For Contraband, Kormákur employed the same casting technique he used during the years he made movies in his home country. Rather than choosing an actor by his or her looks, the director casts according to the performer's personality. "I like to find the core of people," he says. "The outer appearance is less important. What is the person? You try to figure that out and make that right for the character."

The first actor cast was the same man to whom the director brought his ideas for a film inspired by the one in which he last performed. Kormákur commends: "Mark Wahlberg has a mixture of boyish charm and toughness, and you believe him as a blue-collar guy. Chris has actually walked out of the criminal world, but then he's forced back in. That's the great thing about heist-thrillers. It's great to see people step outside the norm and do something that the rest of us wouldn't do."

Describing his character, Mark Wahlberg explains: "Chris is definitely a thinker, but he is not afraid to raise his voice or get his hands dirty." For Mark Wahlberg, when his character finds himself back in the game, and possibly over his head, that's when the fun begins. He offers: "Chris is continuing to try to figure out a way to survive, to still solve the problem and then get his ass home to his wife and kids."

When it came time to casting the role of Chris' wife, Kate, a number of actresses were considered. None, however, brought the combination of beauty and iron will neededuntil the performer who has handled the blockbuster Underworld series as effortlessly as she's helped create comedies and period pieces threw her hat in the ring. Of the production's decision to bring Kate Beckinsale onto the project, Kormákur says: "Kate Beckinsale was a good choice in many ways. She's obviously very beautiful, but, at the same time, very real. There is an interesting mixture of sensitivity and toughness in Kate Beckinsale, and her role is a bit different from the original."

Mark Wahlberg agrees that they wanted Chris' wife to have more of an attitude in this chapter of the Contraband story. "Kate Beckinsale responded to it right away and was hungry to do something different," he reflects. "She reminds me a lot of Amy Adams in The Fighter. You're watching somebody you're used to seeing in a certain way completely surprise you."

The actress admits that Guzikowski's taut narrative captured her attention. "Contraband has a gripping story and terrific characters," she commends. "It created a world that I was interested in and one that was unfamiliar to me." Of her role, the actress says: "She's a great character because she's loving and strong, tough and quite reactive."

Kate Beckinsale explains that because she is apart from her co-star for much of the film, she spent much time considering the relationships within her character's family. She says, "You have to fill in a number of things yourself so that when you show up to shoot, there feels like there's a history between your husband and yourself, or your brother, whom you've helped raise. It was important to feel that strong foundation there."

As the production had been underway for a few weeks before she joined, Kate Beckinsale admits she felt like "the new girl." Glamorous, it wasn't. "I turned up on set and was covered in blood and then wrapped like a burrito in plastic tarpaulin," she laughs. "It was hailing and freezing, and I was trying not to shiver. Then I was dumped into a muddy hole and had concrete poured on me. I thought, 'Well, that's probably as good a way as any to start to feel like part of the gang.'"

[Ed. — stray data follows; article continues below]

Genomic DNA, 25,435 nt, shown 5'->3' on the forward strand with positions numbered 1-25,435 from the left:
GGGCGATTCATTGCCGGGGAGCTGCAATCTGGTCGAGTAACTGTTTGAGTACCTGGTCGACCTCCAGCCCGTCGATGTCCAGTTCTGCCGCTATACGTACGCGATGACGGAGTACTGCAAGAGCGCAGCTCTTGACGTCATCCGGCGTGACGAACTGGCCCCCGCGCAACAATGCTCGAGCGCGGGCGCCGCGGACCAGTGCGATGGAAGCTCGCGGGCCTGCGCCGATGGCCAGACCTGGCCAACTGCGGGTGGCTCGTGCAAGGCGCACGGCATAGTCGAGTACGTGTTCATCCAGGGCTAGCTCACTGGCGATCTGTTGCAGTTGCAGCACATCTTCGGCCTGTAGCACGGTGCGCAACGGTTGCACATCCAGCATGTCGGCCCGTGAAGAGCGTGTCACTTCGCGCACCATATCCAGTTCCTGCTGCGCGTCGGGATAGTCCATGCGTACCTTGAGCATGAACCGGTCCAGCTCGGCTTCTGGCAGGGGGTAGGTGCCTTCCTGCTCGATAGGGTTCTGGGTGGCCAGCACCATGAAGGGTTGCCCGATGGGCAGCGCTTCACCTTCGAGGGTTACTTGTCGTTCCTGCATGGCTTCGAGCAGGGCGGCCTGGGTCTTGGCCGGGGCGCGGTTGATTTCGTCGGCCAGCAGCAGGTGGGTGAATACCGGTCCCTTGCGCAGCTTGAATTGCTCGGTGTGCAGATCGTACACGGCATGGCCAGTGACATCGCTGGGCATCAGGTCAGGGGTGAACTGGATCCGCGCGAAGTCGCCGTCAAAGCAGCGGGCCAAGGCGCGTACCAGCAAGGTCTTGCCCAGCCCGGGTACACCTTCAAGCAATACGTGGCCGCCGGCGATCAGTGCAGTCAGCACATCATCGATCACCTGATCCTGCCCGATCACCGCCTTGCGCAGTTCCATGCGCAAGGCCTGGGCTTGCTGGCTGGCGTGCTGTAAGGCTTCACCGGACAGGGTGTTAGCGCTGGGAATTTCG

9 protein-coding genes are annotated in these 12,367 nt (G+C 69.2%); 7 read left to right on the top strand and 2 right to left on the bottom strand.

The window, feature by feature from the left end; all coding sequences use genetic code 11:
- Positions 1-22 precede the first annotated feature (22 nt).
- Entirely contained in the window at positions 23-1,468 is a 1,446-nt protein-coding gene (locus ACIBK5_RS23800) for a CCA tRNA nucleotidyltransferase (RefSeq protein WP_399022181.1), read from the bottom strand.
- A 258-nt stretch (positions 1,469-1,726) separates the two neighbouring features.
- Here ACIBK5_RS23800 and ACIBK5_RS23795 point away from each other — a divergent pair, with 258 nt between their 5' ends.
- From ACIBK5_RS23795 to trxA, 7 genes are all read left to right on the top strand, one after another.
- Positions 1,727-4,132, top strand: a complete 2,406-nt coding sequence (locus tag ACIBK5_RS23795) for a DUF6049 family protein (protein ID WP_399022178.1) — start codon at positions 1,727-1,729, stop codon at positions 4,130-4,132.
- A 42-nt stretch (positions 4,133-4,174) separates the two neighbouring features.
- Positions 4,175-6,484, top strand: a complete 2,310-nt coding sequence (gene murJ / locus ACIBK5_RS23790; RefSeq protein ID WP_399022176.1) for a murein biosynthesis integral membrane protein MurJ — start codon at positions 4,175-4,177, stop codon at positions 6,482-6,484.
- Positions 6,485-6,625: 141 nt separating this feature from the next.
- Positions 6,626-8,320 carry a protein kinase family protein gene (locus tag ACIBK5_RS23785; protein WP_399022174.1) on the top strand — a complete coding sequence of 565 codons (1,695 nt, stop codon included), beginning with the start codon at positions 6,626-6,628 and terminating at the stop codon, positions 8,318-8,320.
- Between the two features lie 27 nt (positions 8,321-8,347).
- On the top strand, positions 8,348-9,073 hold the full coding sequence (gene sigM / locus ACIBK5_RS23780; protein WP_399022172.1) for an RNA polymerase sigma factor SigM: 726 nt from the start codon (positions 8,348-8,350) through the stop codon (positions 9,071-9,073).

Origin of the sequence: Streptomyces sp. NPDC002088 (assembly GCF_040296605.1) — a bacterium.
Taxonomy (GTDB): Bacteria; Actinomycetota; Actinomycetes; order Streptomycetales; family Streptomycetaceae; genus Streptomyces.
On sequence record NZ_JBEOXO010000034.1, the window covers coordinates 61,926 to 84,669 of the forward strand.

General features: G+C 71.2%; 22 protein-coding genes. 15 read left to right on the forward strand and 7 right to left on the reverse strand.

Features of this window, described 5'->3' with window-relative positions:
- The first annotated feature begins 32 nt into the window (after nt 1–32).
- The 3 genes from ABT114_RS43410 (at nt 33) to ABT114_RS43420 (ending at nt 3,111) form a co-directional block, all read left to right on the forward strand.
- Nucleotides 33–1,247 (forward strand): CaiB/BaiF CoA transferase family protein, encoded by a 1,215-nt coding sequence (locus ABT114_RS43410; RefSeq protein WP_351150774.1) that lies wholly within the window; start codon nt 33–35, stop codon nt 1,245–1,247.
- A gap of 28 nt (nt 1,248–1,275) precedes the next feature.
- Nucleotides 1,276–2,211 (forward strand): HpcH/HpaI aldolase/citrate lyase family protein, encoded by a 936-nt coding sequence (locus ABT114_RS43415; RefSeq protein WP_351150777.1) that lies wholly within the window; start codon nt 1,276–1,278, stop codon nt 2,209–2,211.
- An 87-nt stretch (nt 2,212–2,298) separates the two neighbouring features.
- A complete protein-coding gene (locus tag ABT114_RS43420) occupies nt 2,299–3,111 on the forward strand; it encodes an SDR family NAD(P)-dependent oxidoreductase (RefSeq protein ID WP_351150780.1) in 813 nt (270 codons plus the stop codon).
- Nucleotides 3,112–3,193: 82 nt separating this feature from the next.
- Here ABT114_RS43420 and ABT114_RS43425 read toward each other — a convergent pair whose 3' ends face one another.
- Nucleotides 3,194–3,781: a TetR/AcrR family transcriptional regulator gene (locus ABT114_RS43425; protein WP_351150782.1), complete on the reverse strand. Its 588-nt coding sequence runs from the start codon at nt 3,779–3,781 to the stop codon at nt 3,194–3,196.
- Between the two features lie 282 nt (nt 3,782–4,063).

Brought onto the team to play Sebastian Abney, childhood best friend of Chris Farraday, was Ben Foster. "Sebastian Abney is a fantastic character in many ways," explains Kormákur. "What is interesting to me is that Sebastian Abney is a consummate pleaser. Pleasers tend to avoid confrontations and often end up making things worse. By trying to please everyone, you betray yourself and everyone around you. Chris stands up for the right things under difficult circumstances while Sebastian Abney doesn't."

Mark Wahlberg describes how Ben Foster came onto the project. "I went up to him at an event," he remembers. "I said, 'Hi, I'm a big fan,' and he looked at me like I was crazy. He didn't believe me at first, and he thought I was joking around. I said, 'I've seen you in many different things, and I hope we get to work together.' When this came up, I knew I had to get him."

Ben Foster relished the chance to play a complex character. The performer says: "I based him on a producer I once worked with. He has a desperate need to be liked by everyonepresenting himself to the world as a great success, all the while his personal life is spinning out of control. We all make mistakes; we have all let ourselves and loved ones down in some way. In life and work, one has to suspend judgment to get at the heart of a person. I refuse to judge the people I play. You have to root for them and fight for what they believe in. In his mind, Sebastian is trying to do the right thing."

When Giovanni Ribisi first auditioned for Contraband, it was for a different part from the one he ultimately landed. Kormákur suggested he read for Tim Briggs, the local thug who terrorises the Farraday family after Andy flubs a lucrative deal. Kormákur says he was originally looking for "the tough guy," but he felt that Ribisi brought something unexpected and more dangerous than a typical bully would. Says the director: "I've followed Giovanni for a long time. He is a fantastic actor who dug into this character. The great thing about good villains is that you want to see more of them. At the same time, you are freaked out by them. He plays this role with a great balance."

Giovanni Ribisi describes his character of Briggs as "the bogeyman." "He's the guy you don't want knocking on your door at night. He just spent five years in Angola, and he's your worst nightmare." The actor adds that he was impressed by the methods with which his director shot the film. "I feel like Baltasar Guzikowski stretches the boundaries of ordinary filmmaking because the film is so steeped in reality. He doesn't glamorise smuggling; he shows the reality of it."